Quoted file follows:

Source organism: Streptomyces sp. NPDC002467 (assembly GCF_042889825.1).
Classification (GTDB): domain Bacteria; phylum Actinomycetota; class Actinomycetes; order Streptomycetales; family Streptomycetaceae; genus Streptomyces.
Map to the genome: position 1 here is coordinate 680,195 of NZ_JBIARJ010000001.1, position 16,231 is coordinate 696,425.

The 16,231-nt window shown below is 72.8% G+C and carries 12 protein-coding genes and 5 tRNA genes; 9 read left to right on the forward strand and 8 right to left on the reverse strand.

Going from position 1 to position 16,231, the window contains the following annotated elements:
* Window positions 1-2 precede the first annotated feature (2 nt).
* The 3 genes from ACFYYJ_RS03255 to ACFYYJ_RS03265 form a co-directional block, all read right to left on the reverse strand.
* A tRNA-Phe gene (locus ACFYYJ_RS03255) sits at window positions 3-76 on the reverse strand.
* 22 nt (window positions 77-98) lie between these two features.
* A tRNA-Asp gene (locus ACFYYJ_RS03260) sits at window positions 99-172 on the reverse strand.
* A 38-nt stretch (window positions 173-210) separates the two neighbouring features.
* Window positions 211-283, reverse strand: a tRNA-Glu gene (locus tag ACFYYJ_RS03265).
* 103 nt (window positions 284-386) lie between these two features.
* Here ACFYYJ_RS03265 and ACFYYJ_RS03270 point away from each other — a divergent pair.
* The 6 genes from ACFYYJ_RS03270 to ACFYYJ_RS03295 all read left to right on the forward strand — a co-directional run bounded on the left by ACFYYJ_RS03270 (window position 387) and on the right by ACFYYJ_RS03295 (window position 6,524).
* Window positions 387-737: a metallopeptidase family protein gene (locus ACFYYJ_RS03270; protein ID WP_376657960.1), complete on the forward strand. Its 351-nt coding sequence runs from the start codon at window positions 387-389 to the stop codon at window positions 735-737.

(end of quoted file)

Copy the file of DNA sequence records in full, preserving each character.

Source organism: Streptomyces sp. NPDC002467 (assembly GCF_042889825.1).
Classification (GTDB): domain Bacteria; phylum Actinomycetota; class Actinomycetes; order Streptomycetales; family Streptomycetaceae; genus Streptomyces.
Map to the genome: position 1 here is coordinate 680,195 of NZ_JBIARJ010000001.1, position 16,231 is coordinate 696,425.

The 16,231-nt window shown below is 72.8% G+C and carries 12 protein-coding genes and 5 tRNA genes; 9 read left to right on the forward strand and 8 right to left on the reverse strand.

Going from position 1 to position 16,231, the window contains the following annotated elements:
* Window positions 1-2 precede the first annotated feature (2 nt).
* The 3 genes from ACFYYJ_RS03255 to ACFYYJ_RS03265 form a co-directional block, all read right to left on the reverse strand.
* A tRNA-Phe gene (locus ACFYYJ_RS03255) sits at window positions 3-76 on the reverse strand.
* 22 nt (window positions 77-98) lie between these two features.
* A tRNA-Asp gene (locus ACFYYJ_RS03260) sits at window positions 99-172 on the reverse strand.
* A 38-nt stretch (window positions 173-210) separates the two neighbouring features.
* Window positions 211-283, reverse strand: a tRNA-Glu gene (locus tag ACFYYJ_RS03265).
* 103 nt (window positions 284-386) lie between these two features.
* Here ACFYYJ_RS03265 and ACFYYJ_RS03270 point away from each other — a divergent pair.
* The 6 genes from ACFYYJ_RS03270 to ACFYYJ_RS03295 all read left to right on the forward strand — a co-directional run bounded on the left by ACFYYJ_RS03270 (window position 387) and on the right by ACFYYJ_RS03295 (window position 6,524).
* Window positions 387-737: a metallopeptidase family protein gene (locus ACFYYJ_RS03270; protein ID WP_376657960.1), complete on the forward strand. Its 351-nt coding sequence runs from the start codon at window positions 387-389 to the stop codon at window positions 735-737.